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    Check to see if threaded correctly. Take out needle, if no burs on needle, rethread, see what happens
    Another Phyllis
    This life is the only one you get - enjoy it before you lose it.

  10. #10
    Super Member Kitsie's Avatar
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    I recently had the same problem. Cleaning the feed dogs and lowering the upper tension solved it for me. Good luck!
    http://s1248.photobucket.com/albums/hh485/KitsieH/
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  11. #11
    Power Poster Prism99's Avatar
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    It helps to lift up the quilt sandwich so you are feeding it to the foot from above. Also make sure there is no drag from the side.

  12. #12
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    I have to admit that I don't know the answer as all but one of my quilts have hand binding. The one that I tried machine binding on I found it difficult to do the corners. Could it possibly be the speed you are going that makes for the different size stitches?

  13. #13
    Senior Member carol45's Avatar
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    Sometimes this happens when I get to a thicker part of the binding, like at a seam where the binding strips were joined, or a seam in the piecing. I find that I can just kind of help push the piece through at a steady rate to avoid it slowing down and giving me smaller stitches.

  14. #14
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    I do all my bindings by machine. this happens if I have drag on the quilt. So I pull up about 6" of the quilt and have it loose in front of me, then sew that 6" until the slack is gone, then pull up another 6" so it's slack and repeat. At no time do I sew so that the quilt is being pulled up from hanging down off the table.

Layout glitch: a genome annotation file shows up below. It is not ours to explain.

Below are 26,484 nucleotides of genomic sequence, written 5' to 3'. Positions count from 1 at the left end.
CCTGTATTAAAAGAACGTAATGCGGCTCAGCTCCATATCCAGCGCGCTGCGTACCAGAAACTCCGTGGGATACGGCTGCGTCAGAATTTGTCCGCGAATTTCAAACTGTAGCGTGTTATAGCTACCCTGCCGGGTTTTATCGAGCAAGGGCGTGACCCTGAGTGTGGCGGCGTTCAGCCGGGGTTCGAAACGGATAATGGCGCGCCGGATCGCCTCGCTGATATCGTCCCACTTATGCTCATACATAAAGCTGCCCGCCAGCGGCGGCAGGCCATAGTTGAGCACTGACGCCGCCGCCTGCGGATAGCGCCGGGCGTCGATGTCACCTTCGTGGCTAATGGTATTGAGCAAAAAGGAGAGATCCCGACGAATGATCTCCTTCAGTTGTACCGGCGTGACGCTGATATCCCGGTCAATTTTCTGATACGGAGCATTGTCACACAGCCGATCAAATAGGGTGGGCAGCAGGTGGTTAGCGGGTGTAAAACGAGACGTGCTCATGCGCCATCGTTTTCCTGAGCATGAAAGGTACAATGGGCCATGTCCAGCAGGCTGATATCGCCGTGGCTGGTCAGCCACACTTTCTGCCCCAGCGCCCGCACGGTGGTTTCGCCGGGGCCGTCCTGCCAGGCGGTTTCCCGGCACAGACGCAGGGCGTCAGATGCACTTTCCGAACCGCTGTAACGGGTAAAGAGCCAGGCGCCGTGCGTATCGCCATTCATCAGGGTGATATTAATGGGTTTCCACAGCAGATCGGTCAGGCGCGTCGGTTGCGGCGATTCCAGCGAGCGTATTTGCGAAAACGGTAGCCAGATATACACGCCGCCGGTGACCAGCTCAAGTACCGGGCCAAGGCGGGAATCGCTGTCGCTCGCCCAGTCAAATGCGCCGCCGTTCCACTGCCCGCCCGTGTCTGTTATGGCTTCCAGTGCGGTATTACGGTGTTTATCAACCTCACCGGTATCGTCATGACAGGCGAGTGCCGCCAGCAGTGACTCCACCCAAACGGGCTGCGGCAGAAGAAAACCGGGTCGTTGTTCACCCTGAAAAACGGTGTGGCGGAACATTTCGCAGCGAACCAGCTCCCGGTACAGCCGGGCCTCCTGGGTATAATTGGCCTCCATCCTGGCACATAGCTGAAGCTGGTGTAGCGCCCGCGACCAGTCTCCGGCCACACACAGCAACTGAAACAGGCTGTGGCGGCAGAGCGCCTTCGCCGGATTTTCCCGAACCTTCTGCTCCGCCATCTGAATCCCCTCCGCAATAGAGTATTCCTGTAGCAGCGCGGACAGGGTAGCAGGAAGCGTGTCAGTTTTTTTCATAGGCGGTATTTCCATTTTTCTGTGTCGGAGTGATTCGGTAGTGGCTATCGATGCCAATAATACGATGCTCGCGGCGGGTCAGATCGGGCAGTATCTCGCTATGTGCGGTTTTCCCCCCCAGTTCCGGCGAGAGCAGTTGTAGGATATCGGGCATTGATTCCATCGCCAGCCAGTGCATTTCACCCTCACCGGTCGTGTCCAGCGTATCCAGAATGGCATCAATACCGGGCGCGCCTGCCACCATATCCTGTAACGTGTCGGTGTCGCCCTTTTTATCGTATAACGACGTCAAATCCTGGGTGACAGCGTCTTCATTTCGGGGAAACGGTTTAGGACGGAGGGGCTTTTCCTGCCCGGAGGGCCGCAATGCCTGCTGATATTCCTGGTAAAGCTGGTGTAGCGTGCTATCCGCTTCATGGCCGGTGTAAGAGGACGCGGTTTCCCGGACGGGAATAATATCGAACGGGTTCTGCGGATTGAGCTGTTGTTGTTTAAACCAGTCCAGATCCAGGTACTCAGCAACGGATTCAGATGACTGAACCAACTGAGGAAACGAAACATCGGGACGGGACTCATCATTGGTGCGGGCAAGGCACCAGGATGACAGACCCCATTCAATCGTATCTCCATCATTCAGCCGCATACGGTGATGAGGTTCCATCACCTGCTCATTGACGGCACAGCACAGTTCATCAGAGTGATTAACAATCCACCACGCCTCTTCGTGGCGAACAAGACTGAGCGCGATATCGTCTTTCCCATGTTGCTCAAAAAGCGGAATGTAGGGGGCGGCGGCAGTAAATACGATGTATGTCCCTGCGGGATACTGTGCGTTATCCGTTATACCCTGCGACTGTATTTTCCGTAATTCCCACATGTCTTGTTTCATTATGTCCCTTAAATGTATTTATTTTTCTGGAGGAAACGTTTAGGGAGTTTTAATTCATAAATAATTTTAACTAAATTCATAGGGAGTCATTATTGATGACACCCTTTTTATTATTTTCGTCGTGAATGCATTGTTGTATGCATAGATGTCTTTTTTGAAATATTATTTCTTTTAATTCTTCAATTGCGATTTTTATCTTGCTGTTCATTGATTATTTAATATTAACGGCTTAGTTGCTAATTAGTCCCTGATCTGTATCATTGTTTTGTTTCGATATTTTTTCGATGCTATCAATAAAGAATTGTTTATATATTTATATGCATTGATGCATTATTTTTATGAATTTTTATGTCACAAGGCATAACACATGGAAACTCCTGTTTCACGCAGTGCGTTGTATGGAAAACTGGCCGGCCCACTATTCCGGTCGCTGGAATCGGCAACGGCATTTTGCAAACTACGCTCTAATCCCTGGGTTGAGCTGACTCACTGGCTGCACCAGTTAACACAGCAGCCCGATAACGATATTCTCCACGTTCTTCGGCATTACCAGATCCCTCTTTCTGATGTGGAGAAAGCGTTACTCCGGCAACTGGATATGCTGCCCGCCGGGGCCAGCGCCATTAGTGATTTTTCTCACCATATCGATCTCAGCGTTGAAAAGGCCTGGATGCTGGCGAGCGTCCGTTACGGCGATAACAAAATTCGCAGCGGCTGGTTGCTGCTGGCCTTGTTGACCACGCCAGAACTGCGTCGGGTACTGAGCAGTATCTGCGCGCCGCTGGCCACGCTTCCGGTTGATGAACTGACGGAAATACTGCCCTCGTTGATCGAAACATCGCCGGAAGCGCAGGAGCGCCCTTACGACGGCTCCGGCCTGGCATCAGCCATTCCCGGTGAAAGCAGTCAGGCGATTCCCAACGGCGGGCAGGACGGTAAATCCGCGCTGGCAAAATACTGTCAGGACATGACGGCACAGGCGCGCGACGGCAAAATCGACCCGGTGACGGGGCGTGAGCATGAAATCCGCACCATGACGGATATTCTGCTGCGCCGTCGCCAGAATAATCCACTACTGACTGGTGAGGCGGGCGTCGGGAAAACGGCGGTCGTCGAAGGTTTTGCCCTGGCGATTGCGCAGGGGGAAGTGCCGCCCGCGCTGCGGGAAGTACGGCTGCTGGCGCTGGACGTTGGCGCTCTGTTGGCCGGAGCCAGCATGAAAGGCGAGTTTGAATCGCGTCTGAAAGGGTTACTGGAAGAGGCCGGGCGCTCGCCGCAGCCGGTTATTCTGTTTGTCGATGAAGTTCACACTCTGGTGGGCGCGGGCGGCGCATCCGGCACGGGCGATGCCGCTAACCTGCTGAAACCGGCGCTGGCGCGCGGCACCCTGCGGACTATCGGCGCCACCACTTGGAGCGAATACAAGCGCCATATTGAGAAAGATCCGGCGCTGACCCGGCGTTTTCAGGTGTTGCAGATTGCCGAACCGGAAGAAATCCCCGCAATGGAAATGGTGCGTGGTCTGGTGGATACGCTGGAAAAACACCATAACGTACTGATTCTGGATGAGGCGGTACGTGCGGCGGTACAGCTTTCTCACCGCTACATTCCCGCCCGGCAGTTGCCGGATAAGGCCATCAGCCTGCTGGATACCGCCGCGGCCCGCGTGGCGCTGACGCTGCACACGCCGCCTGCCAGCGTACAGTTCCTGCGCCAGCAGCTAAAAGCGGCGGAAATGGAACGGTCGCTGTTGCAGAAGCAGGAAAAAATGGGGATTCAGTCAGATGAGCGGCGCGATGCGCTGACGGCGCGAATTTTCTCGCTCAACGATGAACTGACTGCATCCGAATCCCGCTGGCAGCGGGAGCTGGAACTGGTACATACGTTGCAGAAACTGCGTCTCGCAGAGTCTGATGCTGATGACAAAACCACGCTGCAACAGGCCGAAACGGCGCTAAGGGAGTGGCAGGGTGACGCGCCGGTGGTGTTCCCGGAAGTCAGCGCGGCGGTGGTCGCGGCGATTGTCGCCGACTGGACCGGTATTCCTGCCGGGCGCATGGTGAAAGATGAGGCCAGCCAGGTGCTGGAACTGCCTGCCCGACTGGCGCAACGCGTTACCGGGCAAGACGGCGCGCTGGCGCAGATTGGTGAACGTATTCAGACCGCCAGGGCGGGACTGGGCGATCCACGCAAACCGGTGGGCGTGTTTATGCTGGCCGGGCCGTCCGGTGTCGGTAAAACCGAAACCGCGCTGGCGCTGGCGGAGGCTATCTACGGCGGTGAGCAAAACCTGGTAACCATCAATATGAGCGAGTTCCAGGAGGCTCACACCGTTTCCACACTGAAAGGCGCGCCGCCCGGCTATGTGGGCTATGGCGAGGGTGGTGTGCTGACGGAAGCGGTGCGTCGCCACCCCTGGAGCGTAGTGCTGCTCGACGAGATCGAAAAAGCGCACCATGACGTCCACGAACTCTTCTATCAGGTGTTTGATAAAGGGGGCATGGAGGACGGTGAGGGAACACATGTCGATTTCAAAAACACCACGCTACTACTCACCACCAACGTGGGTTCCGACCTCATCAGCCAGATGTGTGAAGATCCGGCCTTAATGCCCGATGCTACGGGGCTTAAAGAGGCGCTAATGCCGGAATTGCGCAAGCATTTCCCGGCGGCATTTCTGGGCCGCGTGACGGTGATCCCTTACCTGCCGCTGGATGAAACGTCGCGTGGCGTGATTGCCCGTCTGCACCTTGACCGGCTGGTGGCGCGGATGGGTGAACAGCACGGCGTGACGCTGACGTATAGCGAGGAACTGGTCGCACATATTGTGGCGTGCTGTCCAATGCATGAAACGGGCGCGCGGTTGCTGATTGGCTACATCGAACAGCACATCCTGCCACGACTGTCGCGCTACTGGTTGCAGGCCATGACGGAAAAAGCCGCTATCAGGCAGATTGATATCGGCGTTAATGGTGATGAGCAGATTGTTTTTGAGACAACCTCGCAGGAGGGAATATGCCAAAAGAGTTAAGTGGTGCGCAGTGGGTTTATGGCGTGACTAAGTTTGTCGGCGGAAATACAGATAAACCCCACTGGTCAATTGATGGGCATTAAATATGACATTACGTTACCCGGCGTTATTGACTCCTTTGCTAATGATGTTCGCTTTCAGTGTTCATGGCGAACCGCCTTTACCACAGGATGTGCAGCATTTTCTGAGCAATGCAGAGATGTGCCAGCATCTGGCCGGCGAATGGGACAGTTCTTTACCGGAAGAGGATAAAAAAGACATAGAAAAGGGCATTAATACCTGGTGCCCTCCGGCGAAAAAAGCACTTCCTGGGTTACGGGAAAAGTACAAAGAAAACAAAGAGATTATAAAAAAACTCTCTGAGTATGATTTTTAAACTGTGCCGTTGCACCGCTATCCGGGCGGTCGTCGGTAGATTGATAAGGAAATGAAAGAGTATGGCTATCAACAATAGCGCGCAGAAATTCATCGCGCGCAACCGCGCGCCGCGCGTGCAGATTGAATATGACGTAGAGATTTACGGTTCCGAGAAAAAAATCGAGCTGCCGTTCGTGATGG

I also have to watch that I'm not accidently pinching the fabric with my body parts. With the quilt partially in my lap, when I lean forward sometimes it gets tucked under by "girls" and then won't feed freely under the machine. As soon as I feel any drag at all, I stop and reposition so there is no drag. I also have a sewing stool next to me to help support the weight.
    My name is Cathy - and I'm addicted to old sewing machines and their attachments.

  15. #15
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    I do a lot of my sewing very late at night and often on a deadline. Both of these issues can be troublesome. I found that often when I need to do a lot of straight stitching (binding or hemming or attaching bias trim), I use a decorative stitch and often with a variegated thread. It looks like I was adding a 'design element' when I was actually trying to cover any possible wobbles! Makes everyone happy.

  16. #16
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    To me, it looked like the tiny stitches happened when there was more bulk under the foot. If this was a pieced quilt perhaps they were just bulkier intersections [on the other side of the quilt].
    Last edited by Lee in Richmond; 05-30-2018 at 07:15 AM. Reason: typo

  17. #17
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    Quote Originally Posted by Kitsie View Post
    I recently had the same problem. Cleaning the feed dogs and lowering the upper tension solved it for me. Good luck!
    I was surprised to see how much lint packs in the valley of those feed dogs. Check them out.

  18. #18
    Super Member 1screech's Avatar
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    My machine does this when the fabric hangs up on the edge of the table or something else.